My family moved into 15 Wentworth Drive in December of 1996, two weeks before the birth of my little sister. In less than a month, my family will move out of it and hand the keys over to a young couple and their daughter.
People have asked me if I’m sad to say goodbye to my childhood home of 21 years. Truth be told, I’m not. If anything, I’m relieved. I haven’t lived in that house for a couple of years and I’ve rarely visited. 15 Wentworth Drive hasn’t felt like home for a long time; it’s felt more like a sponge that’s soaked up every bad and memory and feeling I’ve had over the last two decades, just waiting to drown me in all the things I’ve fought so hard to rid myself of.
As a child, I never wanted to leave Wentworth Drive. It was familiar and comfortable. But as I got older, things changed. Life entered a perpetual state of chaos. Money was an ever-present problem. Family dynamics were dysfunctional. Friends abandoned me as they realized I was unlike them. Our neighbors started to treat us like pariahs, refusing to look us in the eyes, but more than willing to gossip about us at the neighborhood get-togethers we were never invited to.
What was once a haven turned into Hell. It pretty much remained that way until I left.
When I think of 15 Wentworth, I think of the stress of not knowing how much longer we could afford staying there. I think of family fights, and how I’d stay up late and watch gay pornography in secret because I was so ashamed and afraid of being gay. I think of being the topic of conversation, of neighbors gossiping over whether or not I was gay, and neighborhood boys cringing at the thought of having ever been friends with me.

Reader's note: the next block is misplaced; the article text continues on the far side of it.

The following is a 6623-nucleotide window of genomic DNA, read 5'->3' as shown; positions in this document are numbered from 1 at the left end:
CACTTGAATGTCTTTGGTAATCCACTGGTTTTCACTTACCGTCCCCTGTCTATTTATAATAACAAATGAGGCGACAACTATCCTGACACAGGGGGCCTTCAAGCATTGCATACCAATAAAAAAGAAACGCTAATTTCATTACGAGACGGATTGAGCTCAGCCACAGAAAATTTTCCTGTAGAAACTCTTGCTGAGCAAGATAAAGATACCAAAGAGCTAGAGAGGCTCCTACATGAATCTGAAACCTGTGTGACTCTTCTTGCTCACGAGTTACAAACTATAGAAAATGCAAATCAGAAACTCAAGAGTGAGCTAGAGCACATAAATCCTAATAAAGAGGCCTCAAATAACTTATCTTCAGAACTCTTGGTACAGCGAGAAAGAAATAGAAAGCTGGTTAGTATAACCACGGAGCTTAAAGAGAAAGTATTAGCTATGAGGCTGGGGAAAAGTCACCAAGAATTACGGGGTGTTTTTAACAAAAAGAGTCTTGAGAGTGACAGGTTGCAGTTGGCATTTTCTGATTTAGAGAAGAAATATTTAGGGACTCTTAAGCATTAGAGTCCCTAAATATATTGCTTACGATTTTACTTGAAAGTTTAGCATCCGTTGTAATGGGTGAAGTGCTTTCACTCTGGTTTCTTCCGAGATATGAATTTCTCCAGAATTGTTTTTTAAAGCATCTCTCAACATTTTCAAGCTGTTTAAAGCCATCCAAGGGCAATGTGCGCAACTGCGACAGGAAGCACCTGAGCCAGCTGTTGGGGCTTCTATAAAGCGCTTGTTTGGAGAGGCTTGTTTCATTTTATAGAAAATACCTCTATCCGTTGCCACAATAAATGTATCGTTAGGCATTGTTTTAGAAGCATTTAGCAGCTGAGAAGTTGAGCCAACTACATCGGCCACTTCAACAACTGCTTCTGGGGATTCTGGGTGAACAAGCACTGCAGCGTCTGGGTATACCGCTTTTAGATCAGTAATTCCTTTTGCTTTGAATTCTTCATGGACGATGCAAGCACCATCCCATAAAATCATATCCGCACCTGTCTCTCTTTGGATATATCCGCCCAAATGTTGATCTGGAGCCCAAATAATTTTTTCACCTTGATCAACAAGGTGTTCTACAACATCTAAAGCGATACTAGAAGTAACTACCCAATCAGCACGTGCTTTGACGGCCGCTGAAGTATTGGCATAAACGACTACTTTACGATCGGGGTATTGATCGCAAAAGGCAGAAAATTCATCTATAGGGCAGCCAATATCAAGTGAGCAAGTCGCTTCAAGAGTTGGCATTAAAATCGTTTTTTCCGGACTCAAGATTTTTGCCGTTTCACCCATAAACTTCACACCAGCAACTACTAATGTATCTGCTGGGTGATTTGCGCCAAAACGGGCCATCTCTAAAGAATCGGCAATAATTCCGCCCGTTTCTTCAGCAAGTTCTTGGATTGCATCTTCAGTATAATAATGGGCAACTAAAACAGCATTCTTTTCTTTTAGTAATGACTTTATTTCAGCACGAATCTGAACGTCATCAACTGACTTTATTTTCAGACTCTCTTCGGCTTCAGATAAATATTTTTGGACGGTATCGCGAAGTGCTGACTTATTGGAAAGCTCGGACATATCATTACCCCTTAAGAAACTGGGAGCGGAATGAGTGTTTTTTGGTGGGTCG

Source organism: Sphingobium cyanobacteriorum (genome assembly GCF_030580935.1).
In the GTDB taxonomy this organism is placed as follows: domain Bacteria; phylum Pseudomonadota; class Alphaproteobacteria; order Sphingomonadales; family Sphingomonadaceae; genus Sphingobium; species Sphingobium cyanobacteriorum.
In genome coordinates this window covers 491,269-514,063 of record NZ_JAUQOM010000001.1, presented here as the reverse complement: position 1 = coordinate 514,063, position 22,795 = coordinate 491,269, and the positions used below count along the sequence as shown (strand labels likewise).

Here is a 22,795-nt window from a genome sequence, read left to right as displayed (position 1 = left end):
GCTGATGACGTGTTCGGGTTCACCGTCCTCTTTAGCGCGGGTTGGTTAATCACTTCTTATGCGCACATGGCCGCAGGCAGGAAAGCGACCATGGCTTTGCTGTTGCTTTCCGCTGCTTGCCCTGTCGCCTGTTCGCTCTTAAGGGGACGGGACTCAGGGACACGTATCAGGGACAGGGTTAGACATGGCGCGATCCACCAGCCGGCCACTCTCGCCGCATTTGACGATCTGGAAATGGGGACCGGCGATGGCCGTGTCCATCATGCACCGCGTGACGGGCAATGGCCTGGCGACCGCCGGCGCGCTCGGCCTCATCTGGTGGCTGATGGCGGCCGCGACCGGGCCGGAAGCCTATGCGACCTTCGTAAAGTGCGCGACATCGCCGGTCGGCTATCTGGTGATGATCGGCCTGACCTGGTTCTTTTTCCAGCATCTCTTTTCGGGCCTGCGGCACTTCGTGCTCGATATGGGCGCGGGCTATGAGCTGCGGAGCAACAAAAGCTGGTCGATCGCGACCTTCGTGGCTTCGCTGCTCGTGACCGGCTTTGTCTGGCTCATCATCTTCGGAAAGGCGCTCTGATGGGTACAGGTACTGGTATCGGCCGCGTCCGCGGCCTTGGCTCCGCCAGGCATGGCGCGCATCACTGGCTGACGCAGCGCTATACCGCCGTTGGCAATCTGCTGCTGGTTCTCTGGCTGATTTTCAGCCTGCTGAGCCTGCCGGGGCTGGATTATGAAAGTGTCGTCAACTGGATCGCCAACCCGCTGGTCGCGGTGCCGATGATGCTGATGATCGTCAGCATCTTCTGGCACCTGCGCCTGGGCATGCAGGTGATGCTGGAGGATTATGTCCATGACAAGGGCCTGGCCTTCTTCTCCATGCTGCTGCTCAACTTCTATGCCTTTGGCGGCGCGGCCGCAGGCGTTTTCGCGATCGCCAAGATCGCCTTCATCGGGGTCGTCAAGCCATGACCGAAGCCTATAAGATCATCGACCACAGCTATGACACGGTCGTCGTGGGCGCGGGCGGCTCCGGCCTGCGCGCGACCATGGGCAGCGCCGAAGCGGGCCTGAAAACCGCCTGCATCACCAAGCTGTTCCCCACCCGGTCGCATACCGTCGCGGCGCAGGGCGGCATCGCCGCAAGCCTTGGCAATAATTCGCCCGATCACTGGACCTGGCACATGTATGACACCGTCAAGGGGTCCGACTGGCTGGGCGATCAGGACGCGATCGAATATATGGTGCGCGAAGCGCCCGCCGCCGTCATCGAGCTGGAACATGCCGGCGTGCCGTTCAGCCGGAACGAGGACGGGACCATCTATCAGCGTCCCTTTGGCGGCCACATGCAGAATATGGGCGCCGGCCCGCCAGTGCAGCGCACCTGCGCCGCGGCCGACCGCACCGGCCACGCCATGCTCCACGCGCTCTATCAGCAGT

And I remember the person I used to be: that closeted kid, starved for friends and understanding, constantly camouflaging myself in a desperate attempt to be accepted, angry and resentful of my parents and how different our family was from everyone else’s. Every time I visit there, I’ve found myself slipping back into that identity. I go from easygoing to easily irritated. I feel uncomfortable and out of place. I’ve fought too hard to get away from that person to risk turning back into him.
Moving away from 15 Wentworth was the best decision I’ve ever made. It allowed me to find out who I am as a person, and how to carry myself now that I’m on my own. It’s helped me repair my relationship with family, and come to peace with a lot of my past. It’s empowered me to let go of my lame ass neighbors and their moronic gossip. It’s shown me that I’m more mature and powerful than I give myself credit for.
It’s helped me realize that I can acknowledge my past, the good and the bad, without letting it define who I am going forward.
Steve Jobs once said, “If you haven’t found it yet, keep looking. Don’t settle. As with all matters of the heart, you’ll know it when you find it.”
Letting go of the past is scary and uncomfortable. It can be hard to part ways with toxic things without feeling like you’re giving up on something you invested too much time and energy in. Often, we inject nostalgia into places to convince ourselves they’re better than our present, or conversely, we only focus on the negative aspects of it to fuel our anger and bitterness. But sometimes we just have to let go of the past in the most objective way possible. Whether it was good or bad, we have to simply keep moving forward.
I hope the new family moving into 15 Wentworth can make it more of a home than we could. I hope the big rock in the side yard provides their child with a safe spot to play and daydream. I hope our neighbors show them a level of kindness they didn’t extend to us. And I pray they get a high-powered snow blower because that slanted driveway is a bitch to shovel.